Aims: The detection of lymph node metastases has prognostic and therapeutic implications for patients undergoing radical prostatectomy for prostate cancer. Macroscopic identification of pelvic lymph nodes in surgical lymphadenectomy specimens can be difficult, with a potential for incomplete submission of lymph nodes for microscopic examination. This study was undertaken to determine whether complete sampling of lymphadenectomy specimens would improve the detection of metastatic disease in patients undergoing radical prostatectomy.
Methods and results: We examined 109 pelvic lymphadenectomies accompanying radical prostatectomy specimens to assess the benefit of complete submission of the lymph node packets to detect extra lymph nodes and metastatic disease. We found that blocking the residual tissue, after all palpable lymph nodes had been identified, increased the mean number of lymph nodes from 3.8 to 10.8, with an average of 0.84 macroscopically undetectable nodes being recovered per block submitted. Metastatic prostate cancer was identified in eight cases, one of which had cancer in an impalpable lymph node only.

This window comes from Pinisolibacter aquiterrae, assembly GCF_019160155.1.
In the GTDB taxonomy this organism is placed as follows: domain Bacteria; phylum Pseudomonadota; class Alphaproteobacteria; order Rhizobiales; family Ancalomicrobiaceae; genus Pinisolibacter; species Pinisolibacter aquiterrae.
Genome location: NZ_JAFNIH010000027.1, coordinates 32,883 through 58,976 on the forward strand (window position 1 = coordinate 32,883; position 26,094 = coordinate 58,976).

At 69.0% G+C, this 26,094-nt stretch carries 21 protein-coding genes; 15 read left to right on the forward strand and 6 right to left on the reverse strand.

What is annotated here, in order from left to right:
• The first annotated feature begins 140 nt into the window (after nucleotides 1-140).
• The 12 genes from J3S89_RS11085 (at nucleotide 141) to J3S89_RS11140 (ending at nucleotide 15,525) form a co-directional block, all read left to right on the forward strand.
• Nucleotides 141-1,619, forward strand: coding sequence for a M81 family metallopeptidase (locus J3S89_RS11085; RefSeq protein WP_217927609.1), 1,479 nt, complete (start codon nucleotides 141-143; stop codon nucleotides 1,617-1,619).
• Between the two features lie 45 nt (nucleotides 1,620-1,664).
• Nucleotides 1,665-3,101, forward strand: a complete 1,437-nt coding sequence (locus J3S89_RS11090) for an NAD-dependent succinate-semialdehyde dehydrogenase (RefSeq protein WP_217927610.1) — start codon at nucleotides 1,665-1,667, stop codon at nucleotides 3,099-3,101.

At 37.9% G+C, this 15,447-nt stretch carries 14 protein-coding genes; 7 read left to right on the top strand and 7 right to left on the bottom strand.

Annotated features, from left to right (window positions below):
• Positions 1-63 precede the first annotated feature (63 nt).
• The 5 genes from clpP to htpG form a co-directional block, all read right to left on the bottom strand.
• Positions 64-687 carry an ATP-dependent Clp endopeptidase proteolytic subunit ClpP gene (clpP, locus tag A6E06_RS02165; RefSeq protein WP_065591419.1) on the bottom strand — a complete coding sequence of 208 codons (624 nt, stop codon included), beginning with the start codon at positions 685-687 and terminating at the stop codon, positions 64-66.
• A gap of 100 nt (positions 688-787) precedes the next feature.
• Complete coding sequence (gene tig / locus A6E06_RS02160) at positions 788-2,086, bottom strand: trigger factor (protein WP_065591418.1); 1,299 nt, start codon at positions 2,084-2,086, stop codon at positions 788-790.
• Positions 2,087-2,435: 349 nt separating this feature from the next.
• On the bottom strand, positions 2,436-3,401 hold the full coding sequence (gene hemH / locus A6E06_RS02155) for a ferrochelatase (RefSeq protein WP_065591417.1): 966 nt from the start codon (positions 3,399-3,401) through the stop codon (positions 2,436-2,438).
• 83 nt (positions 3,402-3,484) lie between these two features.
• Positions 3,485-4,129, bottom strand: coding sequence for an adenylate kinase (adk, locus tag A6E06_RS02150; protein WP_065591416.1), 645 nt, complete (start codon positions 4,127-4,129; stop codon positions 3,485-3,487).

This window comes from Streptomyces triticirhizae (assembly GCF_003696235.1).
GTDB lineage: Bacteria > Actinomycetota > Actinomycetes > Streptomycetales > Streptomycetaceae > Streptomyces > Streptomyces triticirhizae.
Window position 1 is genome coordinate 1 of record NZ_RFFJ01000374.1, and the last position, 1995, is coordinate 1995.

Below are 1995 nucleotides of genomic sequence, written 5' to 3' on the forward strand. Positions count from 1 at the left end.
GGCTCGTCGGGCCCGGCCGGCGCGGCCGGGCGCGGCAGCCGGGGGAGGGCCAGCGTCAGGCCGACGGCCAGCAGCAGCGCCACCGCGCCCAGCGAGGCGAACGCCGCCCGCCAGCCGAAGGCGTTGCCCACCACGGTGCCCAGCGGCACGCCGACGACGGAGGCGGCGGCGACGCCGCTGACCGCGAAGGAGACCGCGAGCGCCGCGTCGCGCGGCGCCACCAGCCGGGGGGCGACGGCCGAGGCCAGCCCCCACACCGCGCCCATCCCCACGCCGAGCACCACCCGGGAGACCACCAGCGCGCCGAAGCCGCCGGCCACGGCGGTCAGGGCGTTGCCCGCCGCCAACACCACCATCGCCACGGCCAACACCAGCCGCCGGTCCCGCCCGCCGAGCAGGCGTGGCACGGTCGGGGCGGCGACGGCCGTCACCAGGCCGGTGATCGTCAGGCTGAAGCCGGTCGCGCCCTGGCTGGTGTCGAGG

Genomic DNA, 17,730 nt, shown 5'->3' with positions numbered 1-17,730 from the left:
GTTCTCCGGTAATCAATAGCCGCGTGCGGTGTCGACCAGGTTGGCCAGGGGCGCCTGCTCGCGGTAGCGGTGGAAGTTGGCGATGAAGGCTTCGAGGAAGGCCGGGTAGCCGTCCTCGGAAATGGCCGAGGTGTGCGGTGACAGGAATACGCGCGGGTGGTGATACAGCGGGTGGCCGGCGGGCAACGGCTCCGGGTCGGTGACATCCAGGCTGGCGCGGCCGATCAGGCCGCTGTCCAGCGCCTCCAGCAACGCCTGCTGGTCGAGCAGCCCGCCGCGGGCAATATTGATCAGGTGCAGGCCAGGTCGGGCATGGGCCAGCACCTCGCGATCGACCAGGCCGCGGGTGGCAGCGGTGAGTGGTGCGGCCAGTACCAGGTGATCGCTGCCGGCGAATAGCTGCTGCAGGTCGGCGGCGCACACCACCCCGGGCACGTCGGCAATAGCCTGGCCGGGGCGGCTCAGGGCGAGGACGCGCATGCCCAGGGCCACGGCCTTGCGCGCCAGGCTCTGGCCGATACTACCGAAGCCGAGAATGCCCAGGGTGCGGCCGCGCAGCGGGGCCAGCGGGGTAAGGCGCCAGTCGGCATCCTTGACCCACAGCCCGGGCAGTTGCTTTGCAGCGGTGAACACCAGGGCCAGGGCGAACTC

Conclusions: Submission of all pelvic lymphadenectomy tissue for histological examination improves the yield of lymph nodes and the detection of metastatic prostate cancer.
Keywords: lymph nodes; lymphadenectomy; metastasis; prognosis; prostate adenocarcinoma; radical prostatectomy.
© 2013 John Wiley & Sons Ltd.